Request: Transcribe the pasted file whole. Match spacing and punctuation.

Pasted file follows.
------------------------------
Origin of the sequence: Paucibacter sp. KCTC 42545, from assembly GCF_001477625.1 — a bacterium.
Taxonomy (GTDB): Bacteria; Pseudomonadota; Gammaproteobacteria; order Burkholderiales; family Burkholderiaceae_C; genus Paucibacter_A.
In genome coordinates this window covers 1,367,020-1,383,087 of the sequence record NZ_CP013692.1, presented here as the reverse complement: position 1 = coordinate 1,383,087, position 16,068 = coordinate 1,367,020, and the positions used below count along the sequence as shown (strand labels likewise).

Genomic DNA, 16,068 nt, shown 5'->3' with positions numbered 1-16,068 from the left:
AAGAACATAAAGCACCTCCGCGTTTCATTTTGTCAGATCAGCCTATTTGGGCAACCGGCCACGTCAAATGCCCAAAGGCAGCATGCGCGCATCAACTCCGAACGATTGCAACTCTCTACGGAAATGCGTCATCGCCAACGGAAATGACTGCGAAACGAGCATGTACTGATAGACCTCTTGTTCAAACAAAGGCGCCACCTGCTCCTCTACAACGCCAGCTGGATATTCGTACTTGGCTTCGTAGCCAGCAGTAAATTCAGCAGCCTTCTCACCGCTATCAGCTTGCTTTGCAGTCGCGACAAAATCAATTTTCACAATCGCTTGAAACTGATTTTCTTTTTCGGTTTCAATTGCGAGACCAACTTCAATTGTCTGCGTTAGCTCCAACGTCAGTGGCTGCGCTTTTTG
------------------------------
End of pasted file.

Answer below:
Origin of the sequence: Paucibacter sp. KCTC 42545, from assembly GCF_001477625.1 — a bacterium.
Taxonomy (GTDB): Bacteria; Pseudomonadota; Gammaproteobacteria; order Burkholderiales; family Burkholderiaceae_C; genus Paucibacter_A.
In genome coordinates this window covers 1,367,020-1,383,087 of the sequence record NZ_CP013692.1, presented here as the reverse complement: position 1 = coordinate 1,383,087, position 16,068 = coordinate 1,367,020, and the positions used below count along the sequence as shown (strand labels likewise).

Genomic DNA, 16,068 nt, shown 5'->3' with positions numbered 1-16,068 from the left:
AAGAACATAAAGCACCTCCGCGTTTCATTTTGTCAGATCAGCCTATTTGGGCAACCGGCCACGTCAAATGCCCAAAGGCAGCATGCGCGCATCAACTCCGAACGATTGCAACTCTCTACGGAAATGCGTCATCGCCAACGGAAATGACTGCGAAACGAGCATGTACTGATAGACCTCTTGTTCAAACAAAGGCGCCACCTGCTCCTCTACAACGCCAGCTGGATATTCGTACTTGGCTTCGTAGCCAGCAGTAAATTCAGCAGCCTTCTCACCGCTATCAGCTTGCTTTGCAGTCGCGACAAAATCAATTTTCACAATCGCTTGAAACTGATTTTCTTTTTCGGTTTCAATTGCGAGACCAACTTCAATTGTCTGCGTTAGCTCCAACGTCAGTGGCTGCGCTTTTTG